Just before the linen was ready to go ashore, he had, literally, tons of soiled cargo stacked in huge bundles that left only a narrow passageway to navigate through his Linen Room on the starboard side of the Main Deck, just ahead of the dining room.

Ted saw a glint of chrome shining from between the soiled sheets, and with the strength of two cotton packet rousters, he flung the heavy linen sacks aside as though they were balls of fluff.
 
Everyone was delighted!

Ted got his beloved bike back, and Wagner was pleased that the phantom of the buffers had not struck again. We were relieved that the “Mean Old Captain” didn’t know, at least for the time being, that it was his First Mate and boys who buried Ted’s motorcycle in the mountain of dirty linen and left everyone believing the fancy bike had joined the other machines on the bottom of the Mississippi River.

Eventually, I “fessed-up” to both Ted and the Captain, but by that time, the prank had gone into the annals of practical jokes that make up the rhythm of life aboard a steamboat. Over the years, since, everyone involved has had many hearty laughs retelling the story.

Deckhand Ray Wanstrath could have become a captain had he wanted, but as a deckhand, there was none better on the DELTA QUEEN. So Ray, Ernest Veasley, Tommy Turtle, and I slipped into Ted’s Linen Room during the middle of the watch when we were least likely to be discovered hatching our sinister prank.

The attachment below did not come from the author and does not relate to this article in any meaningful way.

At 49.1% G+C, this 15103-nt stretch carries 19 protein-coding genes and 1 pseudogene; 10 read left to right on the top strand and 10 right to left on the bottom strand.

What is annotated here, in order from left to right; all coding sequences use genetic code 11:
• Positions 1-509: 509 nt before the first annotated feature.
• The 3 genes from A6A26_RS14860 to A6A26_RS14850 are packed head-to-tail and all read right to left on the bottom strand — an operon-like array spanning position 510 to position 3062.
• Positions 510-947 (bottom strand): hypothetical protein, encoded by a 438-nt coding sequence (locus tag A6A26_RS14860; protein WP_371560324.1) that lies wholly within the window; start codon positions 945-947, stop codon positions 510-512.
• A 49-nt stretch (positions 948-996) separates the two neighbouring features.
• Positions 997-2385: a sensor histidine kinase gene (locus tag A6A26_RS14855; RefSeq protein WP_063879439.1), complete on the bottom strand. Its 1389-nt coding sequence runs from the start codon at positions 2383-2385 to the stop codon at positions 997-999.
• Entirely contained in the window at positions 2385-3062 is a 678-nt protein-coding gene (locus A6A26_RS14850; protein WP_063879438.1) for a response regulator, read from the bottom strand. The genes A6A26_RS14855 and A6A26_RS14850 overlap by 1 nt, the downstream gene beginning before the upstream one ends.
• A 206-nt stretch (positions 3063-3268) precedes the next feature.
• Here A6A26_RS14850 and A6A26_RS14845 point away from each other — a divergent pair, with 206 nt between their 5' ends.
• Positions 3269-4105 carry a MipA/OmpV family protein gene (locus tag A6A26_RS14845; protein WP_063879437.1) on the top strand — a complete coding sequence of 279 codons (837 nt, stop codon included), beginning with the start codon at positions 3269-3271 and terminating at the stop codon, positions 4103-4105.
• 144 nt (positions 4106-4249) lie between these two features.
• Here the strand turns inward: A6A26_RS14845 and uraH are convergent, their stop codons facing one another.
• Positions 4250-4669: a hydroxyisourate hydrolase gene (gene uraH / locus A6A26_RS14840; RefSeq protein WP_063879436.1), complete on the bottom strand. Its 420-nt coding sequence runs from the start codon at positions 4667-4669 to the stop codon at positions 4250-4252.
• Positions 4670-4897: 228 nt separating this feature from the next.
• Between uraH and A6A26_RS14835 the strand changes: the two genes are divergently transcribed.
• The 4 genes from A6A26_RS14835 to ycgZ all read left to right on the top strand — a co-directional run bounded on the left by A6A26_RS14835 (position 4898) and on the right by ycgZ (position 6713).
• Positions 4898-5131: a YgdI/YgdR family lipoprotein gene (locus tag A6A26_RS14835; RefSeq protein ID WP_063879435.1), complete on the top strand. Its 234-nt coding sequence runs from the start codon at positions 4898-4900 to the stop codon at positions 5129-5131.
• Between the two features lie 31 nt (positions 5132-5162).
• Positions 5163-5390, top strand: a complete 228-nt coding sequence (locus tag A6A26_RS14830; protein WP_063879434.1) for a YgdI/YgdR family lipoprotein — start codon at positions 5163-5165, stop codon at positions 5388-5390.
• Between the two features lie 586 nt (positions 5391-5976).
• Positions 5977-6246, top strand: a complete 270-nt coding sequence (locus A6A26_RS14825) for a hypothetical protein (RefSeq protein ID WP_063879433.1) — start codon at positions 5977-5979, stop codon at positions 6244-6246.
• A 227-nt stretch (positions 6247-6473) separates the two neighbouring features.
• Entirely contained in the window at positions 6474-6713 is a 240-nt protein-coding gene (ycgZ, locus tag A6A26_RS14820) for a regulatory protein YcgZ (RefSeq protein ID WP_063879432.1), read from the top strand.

One late evening, soon after the DELTA QUEEN motorcycle caper, a loud splash was heard coming from the vicinity of the Linen Room as the last floor buffer joined its comrades on the sandy river bottom. But this time the mystery of the disappearing floor-care appliances was solved when the culprit was caught standing all alone by the Main deck railing from whence the sound of the splashing buffer had emanated. The man promptly confessed his guilt and was put ashore at the next landing.

He was none other than Charles, the trusted Housekeeping Steward, who fallaciously believed that if he got rid of all his machines, he could ride the boat without doing any work.

Dream on, Charlie… for labor is the exchange we crew pay to ride the steamboat.

Captain Don Sanders is a river man. He has been a riverboat captain with the Delta Queen Steamboat Company and with Rising Star Casino. He learned to fly an airplane before he learned to drive a “machine” and became a captain in the USAF. He is an adventurer, a historian and a storyteller. Now, he is a columnist for the NKyTribune and will share his stories of growing up in Covington and his stories of the river. Hang on for the ride — the river never looked so good.

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One Comment

  1. Joey says:

    Nice river tale.